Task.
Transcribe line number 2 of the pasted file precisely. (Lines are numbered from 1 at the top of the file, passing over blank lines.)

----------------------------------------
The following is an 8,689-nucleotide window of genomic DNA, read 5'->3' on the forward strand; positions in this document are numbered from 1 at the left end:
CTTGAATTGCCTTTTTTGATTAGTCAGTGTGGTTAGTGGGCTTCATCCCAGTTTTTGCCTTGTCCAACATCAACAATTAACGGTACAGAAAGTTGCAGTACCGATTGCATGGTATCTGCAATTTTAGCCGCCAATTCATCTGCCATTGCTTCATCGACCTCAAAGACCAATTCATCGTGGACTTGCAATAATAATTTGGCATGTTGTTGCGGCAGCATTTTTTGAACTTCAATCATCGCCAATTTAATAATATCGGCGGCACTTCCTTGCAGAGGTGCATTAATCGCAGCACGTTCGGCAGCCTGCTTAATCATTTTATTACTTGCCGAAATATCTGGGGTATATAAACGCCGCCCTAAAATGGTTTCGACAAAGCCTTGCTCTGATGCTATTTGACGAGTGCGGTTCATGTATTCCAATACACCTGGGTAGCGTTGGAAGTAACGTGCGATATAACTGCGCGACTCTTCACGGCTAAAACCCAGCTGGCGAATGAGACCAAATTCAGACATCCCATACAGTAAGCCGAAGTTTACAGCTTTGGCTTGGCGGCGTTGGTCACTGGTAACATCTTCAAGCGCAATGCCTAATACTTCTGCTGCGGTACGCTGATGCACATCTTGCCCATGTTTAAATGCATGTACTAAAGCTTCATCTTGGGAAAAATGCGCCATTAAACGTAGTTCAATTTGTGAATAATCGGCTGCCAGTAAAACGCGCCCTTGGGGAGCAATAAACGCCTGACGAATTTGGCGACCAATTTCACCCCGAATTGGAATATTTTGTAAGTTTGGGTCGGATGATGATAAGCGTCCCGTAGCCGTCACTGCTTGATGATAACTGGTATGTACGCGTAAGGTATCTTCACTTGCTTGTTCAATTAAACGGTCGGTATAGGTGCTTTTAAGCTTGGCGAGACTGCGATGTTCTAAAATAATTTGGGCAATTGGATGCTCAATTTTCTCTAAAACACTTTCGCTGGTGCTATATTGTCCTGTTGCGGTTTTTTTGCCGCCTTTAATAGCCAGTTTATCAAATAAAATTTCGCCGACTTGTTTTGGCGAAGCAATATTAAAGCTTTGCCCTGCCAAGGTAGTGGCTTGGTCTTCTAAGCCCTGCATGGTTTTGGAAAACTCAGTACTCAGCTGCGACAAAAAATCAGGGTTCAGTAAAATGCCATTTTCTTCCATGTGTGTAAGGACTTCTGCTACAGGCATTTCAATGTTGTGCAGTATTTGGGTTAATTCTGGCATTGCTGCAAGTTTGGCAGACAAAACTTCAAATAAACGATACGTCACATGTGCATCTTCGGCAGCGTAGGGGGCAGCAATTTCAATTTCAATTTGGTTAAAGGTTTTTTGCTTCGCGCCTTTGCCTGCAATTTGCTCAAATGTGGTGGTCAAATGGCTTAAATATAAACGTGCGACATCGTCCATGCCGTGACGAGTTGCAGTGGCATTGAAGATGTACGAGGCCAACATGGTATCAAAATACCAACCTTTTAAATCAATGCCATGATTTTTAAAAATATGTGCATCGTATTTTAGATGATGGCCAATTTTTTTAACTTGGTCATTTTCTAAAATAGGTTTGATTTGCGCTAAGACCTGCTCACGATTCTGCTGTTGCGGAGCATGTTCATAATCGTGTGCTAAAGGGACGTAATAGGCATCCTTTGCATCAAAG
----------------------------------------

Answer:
CTTGAATTGCCTTTTTTGATTAGTCAGTGTGGTTAGTGGGCTTCATCCCAGTTTTTGCCTTGTCCAACATCAACAATTAACGGTACAGAAAGTTGCAGTACCGATTGCATGGTATCTGCAATTTTAGCCGCCAATTCATCTGCCATTGCTTCATCGACCTCAAAGACCAATTCATCGTGGACTTGCAATAATAATTTGGCATGTTGTTGCGGCAGCATTTTTTGAACTTCAATCATCGCCAATTTAATAATATCGGCGGCACTTCCTTGCAGAGGTGCATTAATCGCAGCACGTTCGGCAGCCTGCTTAATCATTTTATTACTTGCCGAAATATCTGGGGTATATAAACGCCGCCCTAAAATGGTTTCGACAAAGCCTTGCTCTGATGCTATTTGACGAGTGCGGTTCATGTATTCCAATACACCTGGGTAGCGTTGGAAGTAACGTGCGATATAACTGCGCGACTCTTCACGGCTAAAACCCAGCTGGCGAATGAGACCAAATTCAGACATCCCATACAGTAAGCCGAAGTTTACAGCTTTGGCTTGGCGGCGTTGGTCACTGGTAACATCTTCAAGCGCAATGCCTAATACTTCTGCTGCGGTACGCTGATGCACATCTTGCCCATGTTTAAATGCATGTACTAAAGCTTCATCTTGGGAAAAATGCGCCATTAAACGTAGTTCAATTTGTGAATAATCGGCTGCCAGTAAAACGCGCCCTTGGGGAGCAATAAACGCCTGACGAATTTGGCGACCAATTTCACCCCGAATTGGAATATTTTGTAAGTTTGGGTCGGATGATGATAAGCGTCCCGTAGCCGTCACTGCTTGATGATAACTGGTATGTACGCGTAAGGTATCTTCACTTGCTTGTTCAATTAAACGGTCGGTATAGGTGCTTTTAAGCTTGGCGAGACTGCGATGTTCTAAAATAATTTGGGCAATTGGATGCTCAATTTTCTCTAAAACACTTTCGCTGGTGCTATATTGTCCTGTTGCGGTTTTTTTGCCGCCTTTAATAGCCAGTTTATCAAATAAAATTTCGCCGACTTGTTTTGGCGAAGCAATATTAAAGCTTTGCCCTGCCAAGGTAGTGGCTTGGTCTTCTAAGCCCTGCATGGTTTTGGAAAACTCAGTACTCAGCTGCGACAAAAAATCAGGGTTCAGTAAAATGCCATTTTCTTCCATGTGTGTAAGGACTTCTGCTACAGGCATTTCAATGTTGTGCAGTATTTGGGTTAATTCTGGCATTGCTGCAAGTTTGGCAGACAAAACTTCAAATAAACGATACGTCACATGTGCATCTTCGGCAGCGTAGGGGGCAGCAATTTCAATTTCAATTTGGTTAAAGGTTTTTTGCTTCGCGCCTTTGCCTGCAATTTGCTCAAATGTGGTGGTCAAATGGCTTAAATATAAACGTGCGACATCGTCCATGCCGTGACGAGTTGCAGTGGCATTGAAGATGTACGAGGCCAACATGGTATCAAAATACCAACCTTTTAAATCAATGCCATGATTTTTAAAAATATGTGCATCGTATTTTAGATGATGGCCAATTTTTTTAACTTGGTCATTTTCTAAAATAGGTTTGATTTGCGCTAAGACCTGCTCACGATTCTGCTGTTGCGGAGCATGTTCATAATCGTGTGCTAAAGGGACGTAATAGGCATCCTTTGCATCAAAG